I pity the women who were trained from an early age to rely on their looks because so often, when the lines form, the waist thickens and the hair goes gray, there is little to be interested in or admire.

More important: what kind of a life is lead even during the most beautiful years? How fulfilling can it be?

Carrie v. Christine: Who is Your Wife Fucking Up More?

Here’s what you told me when we chatted:

  • You encourage both your daughters in their sports, social, and scholastic endeavors. Your wife tends to support Carrie mainly in her modeling career development, while cheering Christine on for all of her attributes and activities (except her appearance). 
  • Your wife has recently urged Carrie to quit the two sports she loves, lacrosse and basketball, because she is worried Carrie will suffer an injury to her face and thereby damage her blossoming modeling life. Carrie does not want to quit.
  • Christine makes exceptional grades.  Carrie does not, even though she is intelligent.  
  • Christine has a diverse and interesting group of friends.  Carrie surrounds herself with girls you described as “pretty but mean.”
  • The modeling career preparation you described is very expensive and finances are already tight.  As a result, Christine is often told something she wants or needs is impossible, because so much of your discretionary income goes to her sister.
  • You found me as you searched child pageants because your wife has been making noises about getting Carrie on the teen circuit.  As you discovered, I’ve written about them in the past.

OK, Mr. Tree, I think you can see where I’m going with this.  Your wife’s obsession with Carrie’s looks is damaging to both of her daughters, but probably more so to Carrie.  Can this be solved with one of my scripts?  Yes and no.

Yes, because I am a very persuasive person and stealthy with a keyboard.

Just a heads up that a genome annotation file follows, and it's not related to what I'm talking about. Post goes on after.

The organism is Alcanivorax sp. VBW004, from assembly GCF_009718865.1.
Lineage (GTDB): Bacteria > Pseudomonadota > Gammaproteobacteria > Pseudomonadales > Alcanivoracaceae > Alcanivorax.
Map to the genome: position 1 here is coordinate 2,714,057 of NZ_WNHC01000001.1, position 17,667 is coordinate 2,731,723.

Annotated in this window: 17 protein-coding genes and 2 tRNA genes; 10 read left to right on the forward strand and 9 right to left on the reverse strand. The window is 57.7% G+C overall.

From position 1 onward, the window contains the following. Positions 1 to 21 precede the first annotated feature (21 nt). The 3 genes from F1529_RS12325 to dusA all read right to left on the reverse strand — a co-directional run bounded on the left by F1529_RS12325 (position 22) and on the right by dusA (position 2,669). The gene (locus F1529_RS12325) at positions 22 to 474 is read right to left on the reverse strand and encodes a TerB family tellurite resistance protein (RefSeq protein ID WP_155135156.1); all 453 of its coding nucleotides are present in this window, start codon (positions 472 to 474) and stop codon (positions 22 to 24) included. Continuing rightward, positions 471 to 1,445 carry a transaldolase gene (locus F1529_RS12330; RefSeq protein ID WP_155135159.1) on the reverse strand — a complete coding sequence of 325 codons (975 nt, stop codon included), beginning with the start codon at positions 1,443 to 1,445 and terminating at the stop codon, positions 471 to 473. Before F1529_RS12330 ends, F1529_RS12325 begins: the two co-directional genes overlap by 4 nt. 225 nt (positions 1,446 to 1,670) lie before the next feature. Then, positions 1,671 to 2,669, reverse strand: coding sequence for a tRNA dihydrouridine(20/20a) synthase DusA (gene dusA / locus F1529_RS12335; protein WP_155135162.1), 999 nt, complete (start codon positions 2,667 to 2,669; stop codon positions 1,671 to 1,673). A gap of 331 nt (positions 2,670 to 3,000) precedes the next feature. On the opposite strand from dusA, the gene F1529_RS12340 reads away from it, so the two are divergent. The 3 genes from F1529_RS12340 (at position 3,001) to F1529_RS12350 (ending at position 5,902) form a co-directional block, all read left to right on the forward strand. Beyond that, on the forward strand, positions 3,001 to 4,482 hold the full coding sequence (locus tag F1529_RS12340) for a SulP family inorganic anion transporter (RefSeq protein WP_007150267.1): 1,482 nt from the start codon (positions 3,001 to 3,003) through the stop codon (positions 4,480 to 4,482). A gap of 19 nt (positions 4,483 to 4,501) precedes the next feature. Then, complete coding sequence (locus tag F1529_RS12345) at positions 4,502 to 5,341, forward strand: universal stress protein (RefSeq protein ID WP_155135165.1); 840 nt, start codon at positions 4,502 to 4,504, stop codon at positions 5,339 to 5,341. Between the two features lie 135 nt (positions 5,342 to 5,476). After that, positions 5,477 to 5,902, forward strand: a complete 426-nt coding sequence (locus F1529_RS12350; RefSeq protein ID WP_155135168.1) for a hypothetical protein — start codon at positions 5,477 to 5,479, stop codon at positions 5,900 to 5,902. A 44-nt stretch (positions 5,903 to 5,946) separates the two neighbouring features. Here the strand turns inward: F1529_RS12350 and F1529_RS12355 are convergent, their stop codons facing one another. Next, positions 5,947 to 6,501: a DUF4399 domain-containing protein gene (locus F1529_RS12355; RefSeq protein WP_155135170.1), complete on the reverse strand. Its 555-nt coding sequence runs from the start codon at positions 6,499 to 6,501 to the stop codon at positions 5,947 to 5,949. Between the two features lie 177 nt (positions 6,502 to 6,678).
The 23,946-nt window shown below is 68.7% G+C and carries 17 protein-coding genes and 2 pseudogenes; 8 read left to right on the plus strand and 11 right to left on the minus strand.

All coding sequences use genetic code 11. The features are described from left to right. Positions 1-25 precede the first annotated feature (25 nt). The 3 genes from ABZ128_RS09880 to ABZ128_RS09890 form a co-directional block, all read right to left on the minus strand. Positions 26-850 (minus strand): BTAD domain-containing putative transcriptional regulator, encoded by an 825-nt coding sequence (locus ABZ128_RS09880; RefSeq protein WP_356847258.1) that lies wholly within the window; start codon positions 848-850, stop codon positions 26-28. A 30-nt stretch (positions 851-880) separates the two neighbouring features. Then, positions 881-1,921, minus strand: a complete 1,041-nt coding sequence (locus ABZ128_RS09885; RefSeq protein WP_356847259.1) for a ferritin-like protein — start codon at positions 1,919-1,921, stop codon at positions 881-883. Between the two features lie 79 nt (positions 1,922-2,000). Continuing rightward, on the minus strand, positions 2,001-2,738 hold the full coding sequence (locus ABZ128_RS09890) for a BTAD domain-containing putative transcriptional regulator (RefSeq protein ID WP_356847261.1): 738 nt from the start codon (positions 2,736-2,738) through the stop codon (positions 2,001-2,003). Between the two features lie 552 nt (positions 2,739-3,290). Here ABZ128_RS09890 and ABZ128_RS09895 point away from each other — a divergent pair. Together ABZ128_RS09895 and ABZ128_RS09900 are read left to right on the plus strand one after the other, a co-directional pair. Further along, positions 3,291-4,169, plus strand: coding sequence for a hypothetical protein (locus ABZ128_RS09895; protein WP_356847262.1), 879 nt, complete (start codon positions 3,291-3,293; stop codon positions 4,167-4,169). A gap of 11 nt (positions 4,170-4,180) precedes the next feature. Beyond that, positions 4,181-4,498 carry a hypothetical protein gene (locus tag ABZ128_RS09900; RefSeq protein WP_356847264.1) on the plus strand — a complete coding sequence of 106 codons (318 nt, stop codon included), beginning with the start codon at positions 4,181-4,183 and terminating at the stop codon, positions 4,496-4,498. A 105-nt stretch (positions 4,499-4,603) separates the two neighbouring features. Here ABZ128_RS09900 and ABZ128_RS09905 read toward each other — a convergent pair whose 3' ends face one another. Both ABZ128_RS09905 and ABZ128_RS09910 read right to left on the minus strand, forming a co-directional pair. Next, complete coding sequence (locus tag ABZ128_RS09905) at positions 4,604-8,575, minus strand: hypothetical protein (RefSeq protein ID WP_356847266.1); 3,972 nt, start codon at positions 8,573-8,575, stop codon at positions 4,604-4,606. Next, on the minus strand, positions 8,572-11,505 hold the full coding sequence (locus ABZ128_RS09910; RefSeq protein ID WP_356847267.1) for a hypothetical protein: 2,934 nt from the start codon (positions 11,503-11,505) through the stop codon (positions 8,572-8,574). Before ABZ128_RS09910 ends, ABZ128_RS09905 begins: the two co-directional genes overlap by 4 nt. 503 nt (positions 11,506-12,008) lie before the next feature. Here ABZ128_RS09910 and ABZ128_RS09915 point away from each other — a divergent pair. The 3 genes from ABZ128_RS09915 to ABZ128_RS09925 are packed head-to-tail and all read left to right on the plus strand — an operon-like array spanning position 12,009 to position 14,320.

No, because your wife has issues.  

Specifically, she wanted to be a model when she was young, she was not successful despite being very pretty, and she is hyper-focused on her own looks, as well as those of your youngest daughter.  

She is shallow and gossipy and spends a good deal of money on clothing, makeup, injections, and other things to enhance her appearance.

It goes without saying she doesn’t have anything else going on in her life besides the kids and she basically ignores you.  


Script for Mr. Tree:

Wife, I want to show you something.  I wrote the amazing and talented Robin DesCamp for advice on what I see as a real problem in our family.  Here was her reaction.  I’ve spoken with you before about being more complimentary of Christine’s appearance, but I had no idea of the damage you may be doing to Carrie.

We need to support both our daughters in everything they do, and we need to encourage their full development as compelling human beings, not just attractive but empty containers.

In addition, until you get a job and start bringing in some money, I am putting the kibosh on all these classes and photo shoots.  If Carrie really has what it takes, what I’ve paid for already will be enough.  Our family has more pressing matters that require our financial attention, and it isn’t fair that Christine has had to go without so often while Carrie gets everything she asks for.

I don’t want Carrie to grow up to be a very vain, vacant, vacuous, and vapid vixen and I can’t believe you want that either.  Let’s commit to changing things around here before she turns into an entitlement-minded little princess with little between her ears and nothing to contribute to the world and people around her.*

*Like her mother.

Duck, run for cover, and let me know how it all goes, would you please?